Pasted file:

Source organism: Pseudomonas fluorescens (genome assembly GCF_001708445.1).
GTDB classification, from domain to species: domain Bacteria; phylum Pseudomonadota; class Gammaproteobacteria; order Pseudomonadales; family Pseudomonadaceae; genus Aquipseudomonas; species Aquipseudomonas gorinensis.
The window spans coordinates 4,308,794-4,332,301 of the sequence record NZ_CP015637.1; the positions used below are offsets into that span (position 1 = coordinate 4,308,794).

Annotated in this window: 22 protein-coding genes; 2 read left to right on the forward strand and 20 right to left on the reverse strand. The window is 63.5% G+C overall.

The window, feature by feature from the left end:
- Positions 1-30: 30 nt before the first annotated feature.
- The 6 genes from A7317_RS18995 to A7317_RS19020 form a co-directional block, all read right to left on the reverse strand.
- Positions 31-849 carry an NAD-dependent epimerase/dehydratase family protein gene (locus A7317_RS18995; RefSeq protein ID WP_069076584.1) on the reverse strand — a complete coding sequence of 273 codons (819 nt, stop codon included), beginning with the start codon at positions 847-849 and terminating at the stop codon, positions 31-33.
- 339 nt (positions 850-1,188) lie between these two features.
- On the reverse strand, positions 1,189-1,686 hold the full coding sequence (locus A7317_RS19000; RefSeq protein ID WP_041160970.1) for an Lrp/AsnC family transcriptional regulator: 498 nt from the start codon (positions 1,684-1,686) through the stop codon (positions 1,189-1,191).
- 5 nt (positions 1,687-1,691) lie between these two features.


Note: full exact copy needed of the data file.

Source organism: Pseudomonas fluorescens (genome assembly GCF_001708445.1).
GTDB classification, from domain to species: domain Bacteria; phylum Pseudomonadota; class Gammaproteobacteria; order Pseudomonadales; family Pseudomonadaceae; genus Aquipseudomonas; species Aquipseudomonas gorinensis.
The window spans coordinates 4,308,794-4,332,301 of the sequence record NZ_CP015637.1; the positions used below are offsets into that span (position 1 = coordinate 4,308,794).

Annotated in this window: 22 protein-coding genes; 2 read left to right on the forward strand and 20 right to left on the reverse strand. The window is 63.5% G+C overall.

The window, feature by feature from the left end:
- Positions 1-30: 30 nt before the first annotated feature.
- The 6 genes from A7317_RS18995 to A7317_RS19020 form a co-directional block, all read right to left on the reverse strand.
- Positions 31-849 carry an NAD-dependent epimerase/dehydratase family protein gene (locus A7317_RS18995; RefSeq protein ID WP_069076584.1) on the reverse strand — a complete coding sequence of 273 codons (819 nt, stop codon included), beginning with the start codon at positions 847-849 and terminating at the stop codon, positions 31-33.
- 339 nt (positions 850-1,188) lie between these two features.
- On the reverse strand, positions 1,189-1,686 hold the full coding sequence (locus A7317_RS19000; RefSeq protein ID WP_041160970.1) for an Lrp/AsnC family transcriptional regulator: 498 nt from the start codon (positions 1,684-1,686) through the stop codon (positions 1,189-1,191).
- 5 nt (positions 1,687-1,691) lie between these two features.